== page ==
My sense is that this is the Obama administration's answer to the infamous Duke Lacrosse Case which fell apart when it became obvious that not only was accuser Crystal Mangum lying, but police and prosecutors -- Durham County D.A. Michael Nifong even was disbarred for his role in the case -- were in on the Big Lie. The outcome was not popular either with civil rights groups and feminists, who believed that the three defendants in the case should have gone to prison for what they WERE, not what they did or did not do.

After the charges were dismissed in 2007, the Marxist and feminist sites were seething, and the North Carolina NAACP continued to claim that the lacrosse players raped Mangum. (Now that Mangum is charged with murder, the Marxists, feminists, and civil rights advocates have been a bit more silent.)

So, we now have the government's answer to the Duke case: turn campus disciplinary hearings into kangaroo courts -- if it is possible to make them even bigger farces than many of them are at the present time. If the law did not put the Duke boys into prison, then maybe a future young man accused of rape (and who is falsely accused) can have his life ruined.

As I see it, many colleges and universities are welcoming this ruling, and not because it has anything to do with justice. Instead, it will further strengthen the atmosphere of Political Correctness that already rules in higher education.

Now, given the prevalence of alcohol and drug consumption in the contemporary college scene, and given the fact that the current generation of young people don't seem to have many sexual inhibitions, I hardly am surprised that there are going to be unwanted, or at least regretted, sexual encounters. However, keep in mind that colleges, through the unabashed handing out of condoms everywhere and through their constant promotion of the Sexual Revolution, also are helping to bring on this collision course.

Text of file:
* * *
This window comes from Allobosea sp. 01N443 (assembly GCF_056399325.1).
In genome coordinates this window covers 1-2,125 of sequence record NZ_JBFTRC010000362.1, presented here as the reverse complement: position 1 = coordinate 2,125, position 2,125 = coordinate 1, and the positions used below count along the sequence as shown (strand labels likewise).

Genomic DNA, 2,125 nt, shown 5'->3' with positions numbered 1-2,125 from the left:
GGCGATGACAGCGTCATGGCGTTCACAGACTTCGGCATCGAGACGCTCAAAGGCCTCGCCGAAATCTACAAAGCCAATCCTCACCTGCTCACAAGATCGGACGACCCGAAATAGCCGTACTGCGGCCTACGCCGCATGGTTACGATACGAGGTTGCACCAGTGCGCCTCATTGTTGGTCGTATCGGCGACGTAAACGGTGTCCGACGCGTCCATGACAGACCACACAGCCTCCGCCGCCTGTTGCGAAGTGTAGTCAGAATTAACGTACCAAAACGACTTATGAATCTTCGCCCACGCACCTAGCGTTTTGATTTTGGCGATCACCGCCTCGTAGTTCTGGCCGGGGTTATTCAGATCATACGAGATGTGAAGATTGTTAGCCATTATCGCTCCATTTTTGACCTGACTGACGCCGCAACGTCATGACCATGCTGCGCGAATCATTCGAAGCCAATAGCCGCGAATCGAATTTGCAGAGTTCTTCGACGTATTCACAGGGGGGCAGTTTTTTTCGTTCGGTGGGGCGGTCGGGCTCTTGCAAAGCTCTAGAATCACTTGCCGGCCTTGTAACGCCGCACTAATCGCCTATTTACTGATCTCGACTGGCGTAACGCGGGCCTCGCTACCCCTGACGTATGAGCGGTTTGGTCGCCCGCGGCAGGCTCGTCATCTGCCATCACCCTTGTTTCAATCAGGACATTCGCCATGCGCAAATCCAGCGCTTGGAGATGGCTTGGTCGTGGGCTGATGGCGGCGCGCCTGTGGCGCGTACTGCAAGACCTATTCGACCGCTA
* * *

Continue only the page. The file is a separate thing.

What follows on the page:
So, how are we to handle a bad situation? Obama has the answer: create more kangaroo courts. In other words, deal with the decline of civilization by attacking one of the last bastions of civilized society: due process of law.


A Duke Dad said...

What exactly compels an accused to submit to 'College Justice'.

Cannot the accused demand a trial in criminal court, and escape further action by the college under double jeopardy. Especially, since anything said in defense during a college trial/hearing could be used as evidence in a criminal case.

Given the statistics on false accusations, a 50.1% rule is hardly rational.

What are the results of an accused demanding 'their day in court' and refusing to participate in (or even be present for) a Kangaroo Kollege Kourt.

Doc Ellis 124 said...

Greetings Dr Anderson


Thank you for writing this essay

Doc Ellis 124

KC Sprayberry said...

There might just be a more simplistic reason for this ruling. The government has built more and more jails/prisons over the last few years. These penal institutions are supposedly to replace older ones however, they might remain empty and therefore show what they are - a massive waste of money - unless we criminalize other behaviors in order to fill them.
As a woman, I've always felt a regretted sexual encounter is just that - regret. There are no criminal actions when embarassment is involved. As for the feminazis, they really need to get a life. Their constant screams of all males are rapists are postitively foolish and show them as the idiots they are.

Anonymous said...